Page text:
The Role of Irony in the Relationship Between Philip and Sylvia in the Play Broken Glass by Arthur Miller



World War II presented an unforeseen experience for Jews everywhere, with the persecution and murder of many Jews in Germany. Arthur Miller’s play Broken Glass is based on the period around the war, with the main protagonists being Jews living in America. Phillip Gellburg and his wife Sylvia are the basis of the book, including how their lives are full of ironic situations, with the two on opposite sides of their belief about Jews. Phillip does not accept his Jewish identity, while his wife is sympathetic of what the Jews in Germany are going through during the war in Germany. The play also highlights the marriage between the two and their challenges, including a lack of physical relationship, Sylvia’s disability, and Sylvia’s extra-marital affair with the doctor entrusted her care to, Dr. Harry Hyman. It is essential to understand the relationship between the couple and their feelings about their identities to understand the situational irony they portrayed.

Gellburg’s marriage is full of situational irony through energies and traits. Phillip goes to Dr. Harry Hyman for help to find his wife’s treatment even though he was the reason that she is paralyzed in the first place.

HYMAN: I would like you to give her a lot of love. Fixing Gellburg in his daze. Can you? It’s important now. (Miller 30).

Hyman suggests that Phillip could cause Sylvia’s paralysis, and he should give her to cure her paralysis. Sylvia apologizes to Phillip for her paralysis and not helping out, but it should be him apologizing to her for putting her in that situation.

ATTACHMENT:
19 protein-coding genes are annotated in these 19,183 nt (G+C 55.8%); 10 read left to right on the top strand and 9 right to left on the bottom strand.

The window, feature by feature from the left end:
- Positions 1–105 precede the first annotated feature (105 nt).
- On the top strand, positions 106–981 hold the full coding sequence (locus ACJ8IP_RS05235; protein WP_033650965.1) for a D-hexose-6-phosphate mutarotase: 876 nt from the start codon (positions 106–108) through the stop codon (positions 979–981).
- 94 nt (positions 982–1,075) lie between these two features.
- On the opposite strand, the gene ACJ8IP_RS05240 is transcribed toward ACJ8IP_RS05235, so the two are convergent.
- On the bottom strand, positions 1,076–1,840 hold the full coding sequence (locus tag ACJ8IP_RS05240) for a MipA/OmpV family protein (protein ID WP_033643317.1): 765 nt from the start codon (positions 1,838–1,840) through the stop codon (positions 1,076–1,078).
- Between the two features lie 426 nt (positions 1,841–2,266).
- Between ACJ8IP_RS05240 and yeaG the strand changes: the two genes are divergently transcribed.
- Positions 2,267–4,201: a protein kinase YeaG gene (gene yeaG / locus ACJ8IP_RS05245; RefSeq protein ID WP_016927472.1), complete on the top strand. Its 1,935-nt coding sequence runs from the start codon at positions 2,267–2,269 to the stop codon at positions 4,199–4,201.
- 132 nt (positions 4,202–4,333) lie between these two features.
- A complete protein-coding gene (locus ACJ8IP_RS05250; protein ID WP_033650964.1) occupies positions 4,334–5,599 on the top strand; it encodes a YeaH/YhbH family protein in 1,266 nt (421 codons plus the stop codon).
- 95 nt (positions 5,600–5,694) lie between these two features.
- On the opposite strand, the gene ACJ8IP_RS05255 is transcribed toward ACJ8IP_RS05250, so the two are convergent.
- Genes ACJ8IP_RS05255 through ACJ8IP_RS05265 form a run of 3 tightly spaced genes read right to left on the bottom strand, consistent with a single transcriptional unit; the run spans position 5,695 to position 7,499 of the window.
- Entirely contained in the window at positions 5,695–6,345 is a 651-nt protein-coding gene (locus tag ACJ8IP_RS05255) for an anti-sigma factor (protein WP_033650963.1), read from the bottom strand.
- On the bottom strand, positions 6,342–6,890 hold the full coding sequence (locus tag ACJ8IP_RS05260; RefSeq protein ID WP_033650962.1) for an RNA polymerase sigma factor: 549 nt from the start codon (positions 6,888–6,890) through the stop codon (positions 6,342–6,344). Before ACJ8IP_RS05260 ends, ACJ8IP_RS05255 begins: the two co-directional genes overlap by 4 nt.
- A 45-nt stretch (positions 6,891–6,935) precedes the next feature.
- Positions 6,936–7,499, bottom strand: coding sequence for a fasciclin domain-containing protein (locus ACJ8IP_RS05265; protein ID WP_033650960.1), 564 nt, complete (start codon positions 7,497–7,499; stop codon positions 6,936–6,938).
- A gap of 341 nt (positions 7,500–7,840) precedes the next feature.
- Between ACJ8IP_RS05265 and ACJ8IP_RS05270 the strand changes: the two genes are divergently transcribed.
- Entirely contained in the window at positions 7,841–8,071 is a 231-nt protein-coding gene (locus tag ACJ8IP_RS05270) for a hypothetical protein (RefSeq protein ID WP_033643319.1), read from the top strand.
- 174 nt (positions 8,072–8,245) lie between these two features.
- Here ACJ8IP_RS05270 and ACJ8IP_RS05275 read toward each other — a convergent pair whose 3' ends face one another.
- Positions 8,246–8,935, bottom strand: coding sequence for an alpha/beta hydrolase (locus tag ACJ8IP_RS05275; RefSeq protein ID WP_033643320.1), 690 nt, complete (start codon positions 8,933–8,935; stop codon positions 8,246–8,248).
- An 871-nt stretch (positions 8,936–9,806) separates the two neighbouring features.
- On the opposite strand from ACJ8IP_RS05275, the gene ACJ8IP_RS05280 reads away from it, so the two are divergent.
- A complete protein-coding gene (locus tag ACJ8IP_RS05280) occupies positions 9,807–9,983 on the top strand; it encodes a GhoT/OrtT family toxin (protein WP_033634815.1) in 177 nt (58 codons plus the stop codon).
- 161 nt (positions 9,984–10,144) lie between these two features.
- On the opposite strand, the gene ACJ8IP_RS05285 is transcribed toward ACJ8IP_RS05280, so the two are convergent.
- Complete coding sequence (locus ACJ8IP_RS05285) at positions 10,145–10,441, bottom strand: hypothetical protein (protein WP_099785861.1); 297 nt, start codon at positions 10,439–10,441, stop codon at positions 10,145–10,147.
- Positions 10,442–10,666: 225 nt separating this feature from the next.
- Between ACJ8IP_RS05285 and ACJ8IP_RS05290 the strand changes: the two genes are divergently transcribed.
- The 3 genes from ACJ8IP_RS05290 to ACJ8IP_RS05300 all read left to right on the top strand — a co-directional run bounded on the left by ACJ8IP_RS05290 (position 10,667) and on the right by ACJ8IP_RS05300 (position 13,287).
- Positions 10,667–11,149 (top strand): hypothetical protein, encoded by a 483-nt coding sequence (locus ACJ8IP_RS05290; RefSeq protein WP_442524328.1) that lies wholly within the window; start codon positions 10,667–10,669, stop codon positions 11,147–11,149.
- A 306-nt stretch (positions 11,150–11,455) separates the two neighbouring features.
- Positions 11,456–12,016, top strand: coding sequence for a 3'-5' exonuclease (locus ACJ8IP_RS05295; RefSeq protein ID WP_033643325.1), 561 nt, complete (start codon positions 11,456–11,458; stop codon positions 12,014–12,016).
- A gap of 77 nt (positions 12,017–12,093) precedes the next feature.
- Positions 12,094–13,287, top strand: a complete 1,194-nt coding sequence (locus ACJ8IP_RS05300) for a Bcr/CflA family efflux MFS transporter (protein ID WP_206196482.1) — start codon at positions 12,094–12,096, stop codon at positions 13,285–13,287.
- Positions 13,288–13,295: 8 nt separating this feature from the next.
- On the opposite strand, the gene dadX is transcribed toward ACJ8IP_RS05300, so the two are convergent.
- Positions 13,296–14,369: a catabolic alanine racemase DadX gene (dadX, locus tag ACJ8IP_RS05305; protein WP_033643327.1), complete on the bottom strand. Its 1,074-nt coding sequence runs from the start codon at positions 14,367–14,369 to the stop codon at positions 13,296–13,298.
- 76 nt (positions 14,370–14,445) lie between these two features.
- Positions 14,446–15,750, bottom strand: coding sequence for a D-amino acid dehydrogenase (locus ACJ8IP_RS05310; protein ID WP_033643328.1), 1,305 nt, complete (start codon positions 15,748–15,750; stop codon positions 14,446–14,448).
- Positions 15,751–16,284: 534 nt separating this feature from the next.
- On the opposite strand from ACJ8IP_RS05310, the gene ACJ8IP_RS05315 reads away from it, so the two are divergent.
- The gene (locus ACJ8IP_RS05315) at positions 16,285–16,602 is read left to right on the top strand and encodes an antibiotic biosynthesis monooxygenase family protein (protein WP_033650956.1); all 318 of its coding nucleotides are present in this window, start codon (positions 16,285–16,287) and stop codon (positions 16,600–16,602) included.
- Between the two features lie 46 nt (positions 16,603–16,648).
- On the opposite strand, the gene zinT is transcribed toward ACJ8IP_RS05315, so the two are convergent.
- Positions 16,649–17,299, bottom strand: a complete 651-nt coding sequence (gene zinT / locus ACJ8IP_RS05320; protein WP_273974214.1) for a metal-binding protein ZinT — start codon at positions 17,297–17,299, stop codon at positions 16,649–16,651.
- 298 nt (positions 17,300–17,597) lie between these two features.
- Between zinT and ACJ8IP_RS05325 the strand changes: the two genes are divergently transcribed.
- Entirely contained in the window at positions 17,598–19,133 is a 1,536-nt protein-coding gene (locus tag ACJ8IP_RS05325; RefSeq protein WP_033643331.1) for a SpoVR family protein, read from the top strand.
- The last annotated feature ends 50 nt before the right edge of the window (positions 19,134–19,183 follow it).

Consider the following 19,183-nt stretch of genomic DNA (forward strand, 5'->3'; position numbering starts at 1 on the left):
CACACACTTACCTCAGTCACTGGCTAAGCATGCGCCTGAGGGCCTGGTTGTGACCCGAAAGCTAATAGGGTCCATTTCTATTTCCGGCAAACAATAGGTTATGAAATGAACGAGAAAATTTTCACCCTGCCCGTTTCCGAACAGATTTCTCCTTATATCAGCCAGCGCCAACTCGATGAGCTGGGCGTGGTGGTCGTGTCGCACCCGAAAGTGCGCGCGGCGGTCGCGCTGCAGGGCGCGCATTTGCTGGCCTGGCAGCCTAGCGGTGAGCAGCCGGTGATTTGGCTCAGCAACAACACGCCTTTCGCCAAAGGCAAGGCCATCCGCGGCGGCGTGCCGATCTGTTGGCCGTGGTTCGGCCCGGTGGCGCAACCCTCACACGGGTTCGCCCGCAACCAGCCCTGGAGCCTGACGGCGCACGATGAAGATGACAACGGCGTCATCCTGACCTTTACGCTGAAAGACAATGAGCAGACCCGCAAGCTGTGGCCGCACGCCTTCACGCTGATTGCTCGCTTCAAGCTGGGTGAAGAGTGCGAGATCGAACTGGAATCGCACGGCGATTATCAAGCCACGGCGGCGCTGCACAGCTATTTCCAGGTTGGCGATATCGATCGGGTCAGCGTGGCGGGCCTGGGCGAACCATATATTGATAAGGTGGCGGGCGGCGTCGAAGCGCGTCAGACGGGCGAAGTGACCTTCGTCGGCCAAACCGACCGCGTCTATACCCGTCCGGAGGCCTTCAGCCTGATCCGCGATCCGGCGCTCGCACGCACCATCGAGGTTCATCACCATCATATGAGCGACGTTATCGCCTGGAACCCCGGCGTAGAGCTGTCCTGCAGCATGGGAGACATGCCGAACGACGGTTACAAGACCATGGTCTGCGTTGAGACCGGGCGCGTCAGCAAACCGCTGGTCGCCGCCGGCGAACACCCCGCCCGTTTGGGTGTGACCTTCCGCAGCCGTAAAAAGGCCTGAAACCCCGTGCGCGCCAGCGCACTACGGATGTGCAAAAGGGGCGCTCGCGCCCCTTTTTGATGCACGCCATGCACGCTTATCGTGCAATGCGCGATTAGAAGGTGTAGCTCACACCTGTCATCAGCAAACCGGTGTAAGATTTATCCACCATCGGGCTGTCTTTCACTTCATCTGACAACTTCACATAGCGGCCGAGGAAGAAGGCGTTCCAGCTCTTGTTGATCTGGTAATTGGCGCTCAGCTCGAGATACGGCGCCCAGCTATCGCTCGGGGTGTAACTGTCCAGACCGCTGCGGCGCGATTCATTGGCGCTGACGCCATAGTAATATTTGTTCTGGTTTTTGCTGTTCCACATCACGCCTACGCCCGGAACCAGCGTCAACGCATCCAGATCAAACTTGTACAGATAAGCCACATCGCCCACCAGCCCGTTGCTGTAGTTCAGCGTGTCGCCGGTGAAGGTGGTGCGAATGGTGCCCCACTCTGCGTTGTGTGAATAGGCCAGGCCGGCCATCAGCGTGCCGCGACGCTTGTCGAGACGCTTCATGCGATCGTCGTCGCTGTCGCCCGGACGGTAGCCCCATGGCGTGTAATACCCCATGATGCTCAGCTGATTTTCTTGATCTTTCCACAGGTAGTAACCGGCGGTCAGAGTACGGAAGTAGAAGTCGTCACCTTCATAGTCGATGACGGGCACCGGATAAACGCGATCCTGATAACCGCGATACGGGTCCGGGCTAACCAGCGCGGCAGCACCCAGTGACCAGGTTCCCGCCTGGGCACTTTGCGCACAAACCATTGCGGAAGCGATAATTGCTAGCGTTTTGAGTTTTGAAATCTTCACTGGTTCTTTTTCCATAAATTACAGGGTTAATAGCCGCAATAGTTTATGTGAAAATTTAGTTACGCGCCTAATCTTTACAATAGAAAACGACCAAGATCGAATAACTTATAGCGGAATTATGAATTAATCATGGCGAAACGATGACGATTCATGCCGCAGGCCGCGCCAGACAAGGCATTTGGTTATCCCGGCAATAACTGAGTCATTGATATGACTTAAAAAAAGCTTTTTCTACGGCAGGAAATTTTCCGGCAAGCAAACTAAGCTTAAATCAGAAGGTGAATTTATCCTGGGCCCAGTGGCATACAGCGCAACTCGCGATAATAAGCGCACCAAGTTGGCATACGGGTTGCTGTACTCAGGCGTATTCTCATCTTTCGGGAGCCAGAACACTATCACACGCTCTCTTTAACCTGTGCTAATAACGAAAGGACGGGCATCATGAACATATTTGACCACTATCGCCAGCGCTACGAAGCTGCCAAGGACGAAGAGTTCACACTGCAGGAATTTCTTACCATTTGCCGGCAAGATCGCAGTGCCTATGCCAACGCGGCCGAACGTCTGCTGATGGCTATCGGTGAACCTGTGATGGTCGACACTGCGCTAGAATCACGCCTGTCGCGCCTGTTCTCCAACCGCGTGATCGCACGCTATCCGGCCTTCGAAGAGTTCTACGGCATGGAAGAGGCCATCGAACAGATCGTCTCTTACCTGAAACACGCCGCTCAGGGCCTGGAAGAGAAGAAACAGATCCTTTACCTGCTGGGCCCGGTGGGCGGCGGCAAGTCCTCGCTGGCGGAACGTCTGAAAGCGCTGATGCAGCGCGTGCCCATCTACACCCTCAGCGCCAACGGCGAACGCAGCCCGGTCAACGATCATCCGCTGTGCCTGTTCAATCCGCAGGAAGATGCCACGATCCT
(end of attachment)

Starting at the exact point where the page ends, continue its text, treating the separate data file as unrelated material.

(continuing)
SYLVIA: I am so sorry about this. (Miller, 37).

Sylvia is apologetic to Phillip for making him work extra and take care of her, but she is in a bad physical condition and needs the help of her husband in every aspect. Phillip is the one responsible, making the apology even more ironic. Phillip entrusts his wife’s care to Dr. Hyman, who begins a relationship with her.

HYMAN: I want you to imagine that we have made love. I’ve made love to you, and now it’s over, and we’re lying together. And you begin to tell me some secret things. Things that are way deep down in your heart.  (Miller 67).

Phillip’s lack of love and affection causes his wife to be paralyzed and begin an affair with the doctor Phillip eventually hires to take care of her.


The couple has differing views on the Jews’ situation in Germany and their identities as Jews. Phillip has very strong opinions about Jews, who do not believe they are good enough.

GELLBURG: these German Jews won’t take an ordinary job, you know, it’s got to be pretty high up, or they’re insulted. And they can’t even speak English. (Miller, 18).

Phillip shows disgust for Jewish people, especially German Jews, calling them lazy, yet he is Jewish. Sylvia is worried to death about the Jews when she looks at the photos on Nazism in the paper, which is ironic since she is the one who is paralyzed.